THE MAN WHO CAN’T DIE
THE MAN WHO CAN’T DIE is now available from Whiskey Tit Press and on Amazon. I started this book in 2003 and finished it in 2008. Every novel is different. It was my 4th. I had just spent about 4 years writing and rewriting Endangered Species and The Last Bender. These two dysfunctional children would not let me alone. But on my desk was a piece of paper with a premise for a novel about genetic engineering with an Hegelian signature: the most powerful people in society are slaves, because they don’t own their own genetic material. They rise up and overthrow the biotech companies who own them and inaugurate an age of Aristocratic capitalism where wealth is in the blood. It was an abstraction, a premise. Then one day I was driving to pick up my wife who was stranded outside of Scranton with a broken van. Her father had died suddenly a few months before, on the same day we had to put down our adored dog Luther. Luther had had a good long life but her father’s life had been deeply troubled and he died at age 71, young. I began on that drive to imagine a prequel to my world of genetically modified aristocrats. And it was a world radically altered by global warming, one ruled by corporations, and world full of violent, suicidal and homicidal despair. Grief would be a major thread. It would involve madness, paradise and the absolute. The premise for this book was simple, what if a scientist invented a drug that cured unhappiness but killed 10% of everyone who took it? Or rather, if every time you took it you had a 10% chance of dying? Would people take the risk? What would the inventor think or do? And what if someone took that drug and never died, always beat the odds?
I had been talking about screenplays with my friend Jameson. I thought I would make it a 120 page story, and turn it into a screenplay. As I considered the two protagonists I had another idea. Why not make the scientist an alcoholic, sex-addicted 65 year old woman and the man who can’t die an African American? Hollywood is allergic to two kinds of protagonists, black men and older women. My book would have both. So there! Writing was slow until I moved to the 3rd person and made that decision. I told myself I would be disciplined about plot. Character and dialogue had always come easily to me but the mechanics of plot, the logic of story, were more difficult. So I thought about that a lot. And then the length issue came up. The plot I conceived was epic, and could not unfold in 120 pages or even twice that number. Published, it is 612 pages. But it is a thriller. It is much more like Specimen Tank than Endangered Species or The Last Bender.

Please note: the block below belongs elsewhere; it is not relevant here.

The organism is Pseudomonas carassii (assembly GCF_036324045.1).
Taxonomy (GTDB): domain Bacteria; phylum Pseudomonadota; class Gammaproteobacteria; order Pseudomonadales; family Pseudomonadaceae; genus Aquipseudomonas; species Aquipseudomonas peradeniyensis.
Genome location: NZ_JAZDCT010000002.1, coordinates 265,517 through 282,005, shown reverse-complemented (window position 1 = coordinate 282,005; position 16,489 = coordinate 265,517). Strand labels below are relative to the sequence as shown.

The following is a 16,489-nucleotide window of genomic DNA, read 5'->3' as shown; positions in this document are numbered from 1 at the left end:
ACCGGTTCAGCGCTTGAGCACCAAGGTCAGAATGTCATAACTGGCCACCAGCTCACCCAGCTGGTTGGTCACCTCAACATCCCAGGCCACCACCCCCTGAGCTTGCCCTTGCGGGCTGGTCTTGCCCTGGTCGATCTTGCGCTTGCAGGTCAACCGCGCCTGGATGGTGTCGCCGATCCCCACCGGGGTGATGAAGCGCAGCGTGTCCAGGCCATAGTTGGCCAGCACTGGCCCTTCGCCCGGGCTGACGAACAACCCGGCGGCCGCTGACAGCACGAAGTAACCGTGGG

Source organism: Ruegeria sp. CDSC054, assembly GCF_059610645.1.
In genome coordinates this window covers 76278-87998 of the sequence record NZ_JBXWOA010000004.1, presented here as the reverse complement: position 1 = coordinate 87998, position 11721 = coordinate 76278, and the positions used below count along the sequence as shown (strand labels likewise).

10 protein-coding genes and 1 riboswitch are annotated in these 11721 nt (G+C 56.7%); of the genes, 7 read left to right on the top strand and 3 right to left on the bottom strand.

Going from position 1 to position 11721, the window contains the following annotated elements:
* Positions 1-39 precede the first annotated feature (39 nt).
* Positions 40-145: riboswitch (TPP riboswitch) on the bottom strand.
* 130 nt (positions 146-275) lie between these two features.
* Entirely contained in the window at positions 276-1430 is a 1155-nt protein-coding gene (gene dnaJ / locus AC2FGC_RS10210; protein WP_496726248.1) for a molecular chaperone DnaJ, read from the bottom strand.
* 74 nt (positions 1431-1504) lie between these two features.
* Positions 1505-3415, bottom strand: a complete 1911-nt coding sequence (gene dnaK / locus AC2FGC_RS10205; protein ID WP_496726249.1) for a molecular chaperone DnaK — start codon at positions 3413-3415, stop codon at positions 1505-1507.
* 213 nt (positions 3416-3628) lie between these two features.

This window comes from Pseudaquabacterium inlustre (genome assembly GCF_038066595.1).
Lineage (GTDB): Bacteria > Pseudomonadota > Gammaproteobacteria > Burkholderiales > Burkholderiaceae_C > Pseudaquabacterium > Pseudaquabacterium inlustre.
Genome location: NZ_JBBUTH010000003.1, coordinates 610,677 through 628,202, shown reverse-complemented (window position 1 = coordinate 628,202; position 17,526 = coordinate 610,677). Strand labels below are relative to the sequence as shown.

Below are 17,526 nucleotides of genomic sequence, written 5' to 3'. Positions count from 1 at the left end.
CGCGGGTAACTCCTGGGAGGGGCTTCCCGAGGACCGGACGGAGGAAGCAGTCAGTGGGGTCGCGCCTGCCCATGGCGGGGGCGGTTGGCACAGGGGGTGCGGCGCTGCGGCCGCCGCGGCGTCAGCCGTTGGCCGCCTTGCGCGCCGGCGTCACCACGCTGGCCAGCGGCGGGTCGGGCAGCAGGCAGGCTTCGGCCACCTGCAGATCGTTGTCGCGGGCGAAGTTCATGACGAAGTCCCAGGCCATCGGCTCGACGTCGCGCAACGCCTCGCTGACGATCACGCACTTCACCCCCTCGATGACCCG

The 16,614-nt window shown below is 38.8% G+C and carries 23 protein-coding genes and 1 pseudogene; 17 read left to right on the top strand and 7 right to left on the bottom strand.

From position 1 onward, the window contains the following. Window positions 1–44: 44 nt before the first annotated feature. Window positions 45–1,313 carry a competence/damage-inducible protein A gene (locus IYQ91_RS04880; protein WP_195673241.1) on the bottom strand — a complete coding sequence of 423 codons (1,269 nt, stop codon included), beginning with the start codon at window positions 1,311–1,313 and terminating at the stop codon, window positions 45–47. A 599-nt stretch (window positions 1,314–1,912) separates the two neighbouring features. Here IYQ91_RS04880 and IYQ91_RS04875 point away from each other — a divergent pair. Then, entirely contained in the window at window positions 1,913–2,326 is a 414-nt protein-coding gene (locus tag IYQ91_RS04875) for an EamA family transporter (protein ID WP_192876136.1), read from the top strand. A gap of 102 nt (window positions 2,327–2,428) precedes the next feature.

Around this time Philip Shelley introduced me to his friend Miette and I shared chapters of the book with her and with Philip as I wrote. She liked what she read. When it was finally finished (I was able to take some time off from work to care for my mother, who had broken her foot and was confined to a wheelchair and was living at my sister’s–I worked on the second floor! so I wouldn’t be disturbed, and hung out with her in the evening and the morning) she recorded part of it for her podcast and I set about the depressing business of trying to find an agent. After numerous rejections I just gave up. Miette meanwhile felt she should start a publishing company. Eventually I wrote the first novel based on that original premise, about the aristocrats. That was GAHA: Babes of the Abyss.
THE MAN WHO CAN’T DIE is just one of those books. It felt like it wrote itself. It’s weird. There’s too much sex! It’s very hard boiled and also over the top romantic. More than any other book I’ve written it’s a map of the collective unconscious obtruding on an individual mind, like the blob squeezing through a visor.